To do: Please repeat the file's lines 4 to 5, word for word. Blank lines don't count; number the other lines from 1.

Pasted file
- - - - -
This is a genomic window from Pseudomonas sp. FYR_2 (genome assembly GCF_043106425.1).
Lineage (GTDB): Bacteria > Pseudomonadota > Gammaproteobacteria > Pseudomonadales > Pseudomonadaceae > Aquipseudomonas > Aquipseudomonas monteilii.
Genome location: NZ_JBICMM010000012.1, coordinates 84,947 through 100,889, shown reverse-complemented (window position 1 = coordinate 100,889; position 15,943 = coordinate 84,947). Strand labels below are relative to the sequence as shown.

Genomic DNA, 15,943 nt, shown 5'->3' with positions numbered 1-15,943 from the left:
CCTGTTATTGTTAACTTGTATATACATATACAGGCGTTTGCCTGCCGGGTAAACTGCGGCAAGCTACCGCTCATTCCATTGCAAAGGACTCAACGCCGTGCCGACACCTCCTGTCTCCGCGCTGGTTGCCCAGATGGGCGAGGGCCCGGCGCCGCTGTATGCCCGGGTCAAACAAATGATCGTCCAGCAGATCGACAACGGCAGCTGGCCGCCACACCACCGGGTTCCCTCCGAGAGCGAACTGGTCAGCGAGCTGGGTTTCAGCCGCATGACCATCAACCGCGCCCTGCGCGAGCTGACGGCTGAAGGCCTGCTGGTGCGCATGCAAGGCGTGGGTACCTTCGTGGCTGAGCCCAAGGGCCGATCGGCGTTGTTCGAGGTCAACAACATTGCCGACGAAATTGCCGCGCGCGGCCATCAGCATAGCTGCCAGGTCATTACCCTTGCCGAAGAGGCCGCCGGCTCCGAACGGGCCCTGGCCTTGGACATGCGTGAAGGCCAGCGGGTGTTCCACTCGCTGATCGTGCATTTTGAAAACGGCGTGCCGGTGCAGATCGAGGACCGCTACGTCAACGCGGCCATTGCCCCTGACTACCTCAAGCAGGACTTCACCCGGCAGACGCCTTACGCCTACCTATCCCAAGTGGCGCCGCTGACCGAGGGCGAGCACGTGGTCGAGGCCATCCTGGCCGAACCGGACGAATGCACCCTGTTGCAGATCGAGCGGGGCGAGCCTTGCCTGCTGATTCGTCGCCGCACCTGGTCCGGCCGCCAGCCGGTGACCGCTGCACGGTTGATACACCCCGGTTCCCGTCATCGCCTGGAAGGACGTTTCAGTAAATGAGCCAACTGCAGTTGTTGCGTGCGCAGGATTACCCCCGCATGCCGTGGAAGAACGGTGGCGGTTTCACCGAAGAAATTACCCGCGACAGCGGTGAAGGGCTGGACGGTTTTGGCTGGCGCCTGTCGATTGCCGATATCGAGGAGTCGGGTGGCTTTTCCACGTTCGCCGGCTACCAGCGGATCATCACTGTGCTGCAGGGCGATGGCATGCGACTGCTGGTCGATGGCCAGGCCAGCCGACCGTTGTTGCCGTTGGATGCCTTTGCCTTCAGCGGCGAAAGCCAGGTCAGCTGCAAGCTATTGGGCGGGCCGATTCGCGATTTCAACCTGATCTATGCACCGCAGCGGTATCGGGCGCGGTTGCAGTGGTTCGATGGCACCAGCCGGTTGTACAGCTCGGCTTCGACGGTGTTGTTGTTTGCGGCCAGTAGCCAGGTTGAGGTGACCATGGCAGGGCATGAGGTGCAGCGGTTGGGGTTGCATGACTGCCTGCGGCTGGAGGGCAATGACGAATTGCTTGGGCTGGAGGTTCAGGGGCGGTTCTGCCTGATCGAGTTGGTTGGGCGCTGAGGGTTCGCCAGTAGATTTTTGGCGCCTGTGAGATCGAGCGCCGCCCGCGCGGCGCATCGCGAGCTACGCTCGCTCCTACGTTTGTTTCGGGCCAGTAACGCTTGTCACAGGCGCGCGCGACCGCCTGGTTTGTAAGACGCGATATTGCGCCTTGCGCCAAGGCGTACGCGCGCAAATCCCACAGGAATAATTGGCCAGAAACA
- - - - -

Genomic DNA, 15,943 nt, shown 5'->3' with positions numbered 1-15,943 from the left:
CCTGTTATTGTTAACTTGTATATACATATACAGGCGTTTGCCTGCCGGGTAAACTGCGGCAAGCTACCGCTCATTCCATTGCAAAGGACTCAACGCCGTGCCGACACCTCCTGTCTCCGCGCTGGTTGCCCAGATGGGCGAGGGCCCGGCGCCGCTGTATGCCCGGGTCAAACAAATGATCGTCCAGCAGATCGACAACGGCAGCTGGCCGCCACACCACCGGGTTCCCTCCGAGAGCGAACTGGTCAGCGAGCTGGGTTTCAGCCGCATGACCATCAACCGCGCCCTGCGCGAGCTGACGGCTGAAGGCCTGCTGGTGCGCATGCAAGGCGTGGGTACCTTCGTGGCTGAGCCCAAGGGCCGATCGGCGTTGTTCGAGGTCAACAACATTGCCGACGAAATTGCCGCGCGCGGCCATCAGCATAGCTGCCAGGTCATTACCCTTGCCGAAGAGGCCGCCGGCTCCGAACGGGCCCTGGCCTTGGACATGCGTGAAGGCCAGCGGGTGTTCCACTCGCTGATCGTGCATTTTGAAAACGGCGTGCCGGTGCAGATCGAGGACCGCTACGTCAACGCGGCCATTGCCCCTGACTACCTCAAGCAGGACTTCACCCGGCAGACGCCTTACGCCTACCTATCCCAAGTGGCGCCGCTGACCGAGGGCGAGCACGTGGTCGAGGCCATCCTGGCCGAACCGGACGAATGCACCCTGTTGCAGATCGAGCGGGGCGAGCCTTGCCTGCTGATTCGTCGCCGCACCTGGTCCGGCCGCCAGCCGGTGACCGCTGCACGGTTGATACACCCCGGTTCCCGTCATCGCCTGGAAGGACGTTTCAGTAAATGAGCCAACTGCAGTTGTTGCGTGCGCAGGATTACCCCCGCATGCCGTGGAAGAACGGTGGCGGTTTCACCGAAGAAATTACCCGCGACAGCGGTGAAGGGCTGGACGGTTTTGGCTGGCGCCTGTCGATTGCCGATATCGAGGAGTCGGGTGGCTTTTCCACGTTCGCCGGCTACCAGCGGATCATCACTGTGCTGCAGGGCGATGGCATGCGACTGCTGGTCGATGGCCAGGCCAGCCGACCGTTGTTGCCGTTGGATGCCTTTGCCTTCAGCGGCGAAAGCCAGGTCAGCTGCAAGCTATTGGGCGGGCCGATTCGCGATTTCAACCTGATCTATGCACCGCAGCGGTATCGGGCGCGGTTGCAGTGGTTCGATGGCACCAGCCGGTTGTACAGCTCGGCTTCGACGGTGTTGTTGTTTGCGGCCAGTAGCCAGGTTGAGGTGACCATGGCAGGGCATGAGGTGCAGCGGTTGGGGTTGCATGACTGCCTGCGGCTGGAGGGCAATGACGAATTGCTTGGGCTGGAGGTTCAGGGGCGGTTCTGCCTGATCGAGTTGGTTGGGCGCTGAGGGTTCGCCAGTAGATTTTTGGCGCCTGTGAGATCGAGCGCCGCCCGCGCGGCGCATCGCGAGCTACGCTCGCTCCTACGTTTGTTTCGGGCCAGTAACGCTTGTCACAGGCGCGCGCGACCGCCTGGTTTGTAAGACGCGATATTGCGCCTTGCGCCAAGGCGTACGCGCGCAAATCCCACAGGAATAATTGGCCAGAAACA